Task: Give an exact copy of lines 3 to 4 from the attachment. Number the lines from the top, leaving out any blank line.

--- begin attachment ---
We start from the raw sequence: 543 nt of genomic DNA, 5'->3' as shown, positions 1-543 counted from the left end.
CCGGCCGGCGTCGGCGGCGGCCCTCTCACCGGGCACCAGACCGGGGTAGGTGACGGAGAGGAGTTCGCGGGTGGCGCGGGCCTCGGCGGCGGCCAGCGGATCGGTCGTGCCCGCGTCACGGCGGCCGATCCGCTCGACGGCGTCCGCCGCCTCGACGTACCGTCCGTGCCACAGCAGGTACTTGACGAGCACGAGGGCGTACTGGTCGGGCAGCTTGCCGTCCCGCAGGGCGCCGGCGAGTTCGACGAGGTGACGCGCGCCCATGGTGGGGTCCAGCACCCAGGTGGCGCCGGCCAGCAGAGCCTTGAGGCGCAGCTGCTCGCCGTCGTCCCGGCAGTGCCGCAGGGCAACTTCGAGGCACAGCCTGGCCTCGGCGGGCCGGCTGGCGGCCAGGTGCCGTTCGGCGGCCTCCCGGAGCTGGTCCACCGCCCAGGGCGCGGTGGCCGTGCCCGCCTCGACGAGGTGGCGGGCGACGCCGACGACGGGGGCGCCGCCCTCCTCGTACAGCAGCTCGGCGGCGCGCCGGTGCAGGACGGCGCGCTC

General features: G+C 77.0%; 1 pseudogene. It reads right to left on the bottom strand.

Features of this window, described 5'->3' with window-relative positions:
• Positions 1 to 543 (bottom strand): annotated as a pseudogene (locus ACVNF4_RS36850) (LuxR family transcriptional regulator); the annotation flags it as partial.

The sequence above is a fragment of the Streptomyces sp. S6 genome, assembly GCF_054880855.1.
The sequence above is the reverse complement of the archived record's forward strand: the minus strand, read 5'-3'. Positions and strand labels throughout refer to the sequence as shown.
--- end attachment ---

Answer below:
General features: G+C 77.0%; 1 pseudogene. It reads right to left on the bottom strand.

Features of this window, described 5'->3' with window-relative positions: